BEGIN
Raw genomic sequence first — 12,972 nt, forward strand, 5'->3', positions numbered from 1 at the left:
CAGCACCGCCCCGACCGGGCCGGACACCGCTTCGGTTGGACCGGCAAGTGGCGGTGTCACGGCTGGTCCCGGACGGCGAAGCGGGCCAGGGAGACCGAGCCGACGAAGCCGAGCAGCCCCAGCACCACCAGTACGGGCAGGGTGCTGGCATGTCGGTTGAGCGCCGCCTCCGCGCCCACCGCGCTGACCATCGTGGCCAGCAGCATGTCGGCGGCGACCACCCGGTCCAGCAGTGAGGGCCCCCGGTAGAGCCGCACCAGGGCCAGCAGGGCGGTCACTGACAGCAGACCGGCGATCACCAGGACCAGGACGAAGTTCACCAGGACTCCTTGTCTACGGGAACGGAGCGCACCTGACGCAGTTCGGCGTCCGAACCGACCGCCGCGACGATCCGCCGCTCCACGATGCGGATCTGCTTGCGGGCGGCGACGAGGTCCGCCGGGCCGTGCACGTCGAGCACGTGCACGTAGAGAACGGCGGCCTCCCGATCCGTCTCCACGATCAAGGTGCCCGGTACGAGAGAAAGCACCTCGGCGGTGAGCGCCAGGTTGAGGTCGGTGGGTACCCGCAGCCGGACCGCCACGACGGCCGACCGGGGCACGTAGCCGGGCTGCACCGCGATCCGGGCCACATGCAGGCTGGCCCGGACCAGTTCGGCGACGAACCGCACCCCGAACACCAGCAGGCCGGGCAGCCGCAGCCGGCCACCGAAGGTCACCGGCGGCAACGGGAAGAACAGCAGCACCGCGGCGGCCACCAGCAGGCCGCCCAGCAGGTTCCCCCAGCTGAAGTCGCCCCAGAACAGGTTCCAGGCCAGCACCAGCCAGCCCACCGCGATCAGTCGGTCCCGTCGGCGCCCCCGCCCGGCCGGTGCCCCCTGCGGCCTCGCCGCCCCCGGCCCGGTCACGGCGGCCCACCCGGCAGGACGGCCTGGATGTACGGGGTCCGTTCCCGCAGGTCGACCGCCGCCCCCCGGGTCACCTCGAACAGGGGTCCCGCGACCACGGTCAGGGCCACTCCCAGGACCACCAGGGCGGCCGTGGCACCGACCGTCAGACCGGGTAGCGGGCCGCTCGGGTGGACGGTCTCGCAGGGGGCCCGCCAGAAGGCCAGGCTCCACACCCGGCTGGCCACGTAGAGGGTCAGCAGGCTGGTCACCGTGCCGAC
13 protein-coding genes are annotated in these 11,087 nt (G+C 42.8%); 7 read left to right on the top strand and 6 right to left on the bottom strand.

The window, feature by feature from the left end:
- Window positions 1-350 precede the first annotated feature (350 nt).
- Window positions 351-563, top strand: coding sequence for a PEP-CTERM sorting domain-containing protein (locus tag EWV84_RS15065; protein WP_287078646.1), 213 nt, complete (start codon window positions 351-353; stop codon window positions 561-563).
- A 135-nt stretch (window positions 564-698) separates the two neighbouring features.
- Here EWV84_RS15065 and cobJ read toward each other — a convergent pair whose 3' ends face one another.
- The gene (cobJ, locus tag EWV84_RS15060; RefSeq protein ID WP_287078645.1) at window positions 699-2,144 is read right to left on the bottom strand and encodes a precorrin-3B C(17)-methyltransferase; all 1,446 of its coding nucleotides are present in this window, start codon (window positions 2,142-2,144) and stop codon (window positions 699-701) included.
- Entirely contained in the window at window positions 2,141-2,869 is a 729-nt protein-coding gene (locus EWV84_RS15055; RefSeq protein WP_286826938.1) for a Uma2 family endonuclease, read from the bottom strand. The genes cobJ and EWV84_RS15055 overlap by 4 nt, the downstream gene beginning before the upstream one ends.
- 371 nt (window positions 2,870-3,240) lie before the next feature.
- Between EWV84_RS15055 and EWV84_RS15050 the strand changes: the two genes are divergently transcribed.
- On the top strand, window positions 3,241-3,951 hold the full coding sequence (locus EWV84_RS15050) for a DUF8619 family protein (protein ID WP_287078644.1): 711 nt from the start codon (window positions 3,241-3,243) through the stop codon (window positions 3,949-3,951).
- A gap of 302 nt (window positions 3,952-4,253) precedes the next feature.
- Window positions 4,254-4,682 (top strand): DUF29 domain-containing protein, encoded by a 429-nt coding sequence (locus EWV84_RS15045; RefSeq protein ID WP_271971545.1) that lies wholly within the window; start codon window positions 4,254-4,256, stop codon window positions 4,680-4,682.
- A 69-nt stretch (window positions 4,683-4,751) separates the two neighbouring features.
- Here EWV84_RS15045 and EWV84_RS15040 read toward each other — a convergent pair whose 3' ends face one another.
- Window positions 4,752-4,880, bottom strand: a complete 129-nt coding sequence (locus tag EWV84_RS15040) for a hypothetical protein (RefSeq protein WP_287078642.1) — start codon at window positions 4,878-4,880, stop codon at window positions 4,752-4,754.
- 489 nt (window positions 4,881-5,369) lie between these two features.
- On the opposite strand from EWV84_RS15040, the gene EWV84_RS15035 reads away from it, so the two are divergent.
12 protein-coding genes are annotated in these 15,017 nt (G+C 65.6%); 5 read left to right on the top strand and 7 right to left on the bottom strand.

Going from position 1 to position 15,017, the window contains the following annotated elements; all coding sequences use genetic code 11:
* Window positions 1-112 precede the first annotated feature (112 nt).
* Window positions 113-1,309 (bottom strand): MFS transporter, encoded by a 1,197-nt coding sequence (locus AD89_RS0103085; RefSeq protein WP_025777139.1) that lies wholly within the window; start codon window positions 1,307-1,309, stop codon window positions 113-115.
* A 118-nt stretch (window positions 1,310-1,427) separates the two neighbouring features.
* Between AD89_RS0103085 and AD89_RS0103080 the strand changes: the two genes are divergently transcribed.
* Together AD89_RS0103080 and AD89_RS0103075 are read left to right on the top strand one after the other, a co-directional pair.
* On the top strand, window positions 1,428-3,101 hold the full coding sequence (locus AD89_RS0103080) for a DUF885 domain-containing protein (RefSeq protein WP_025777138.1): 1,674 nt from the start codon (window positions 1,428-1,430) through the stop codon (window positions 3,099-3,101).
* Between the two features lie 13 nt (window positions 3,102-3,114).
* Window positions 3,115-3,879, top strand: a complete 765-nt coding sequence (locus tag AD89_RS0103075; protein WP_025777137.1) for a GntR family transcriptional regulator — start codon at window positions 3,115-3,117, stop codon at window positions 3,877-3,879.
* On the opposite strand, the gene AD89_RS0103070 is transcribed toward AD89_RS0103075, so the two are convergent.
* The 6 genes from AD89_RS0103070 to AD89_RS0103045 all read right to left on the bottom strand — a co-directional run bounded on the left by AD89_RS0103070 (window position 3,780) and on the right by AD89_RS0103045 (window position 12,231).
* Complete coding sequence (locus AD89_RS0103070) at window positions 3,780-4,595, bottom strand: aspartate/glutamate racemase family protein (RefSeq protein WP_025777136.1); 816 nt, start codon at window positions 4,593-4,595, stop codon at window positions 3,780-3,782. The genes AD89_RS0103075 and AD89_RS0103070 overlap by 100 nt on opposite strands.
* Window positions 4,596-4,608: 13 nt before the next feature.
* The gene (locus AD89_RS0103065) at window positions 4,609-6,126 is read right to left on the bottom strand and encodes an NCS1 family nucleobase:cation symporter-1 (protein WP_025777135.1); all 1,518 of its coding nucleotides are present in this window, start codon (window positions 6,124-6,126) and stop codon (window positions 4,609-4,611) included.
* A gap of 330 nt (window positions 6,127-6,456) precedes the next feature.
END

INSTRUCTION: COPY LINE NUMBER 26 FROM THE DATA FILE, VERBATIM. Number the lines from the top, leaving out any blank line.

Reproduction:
* Between AD89_RS0103085 and AD89_RS0103080 the strand changes: the two genes are divergently transcribed.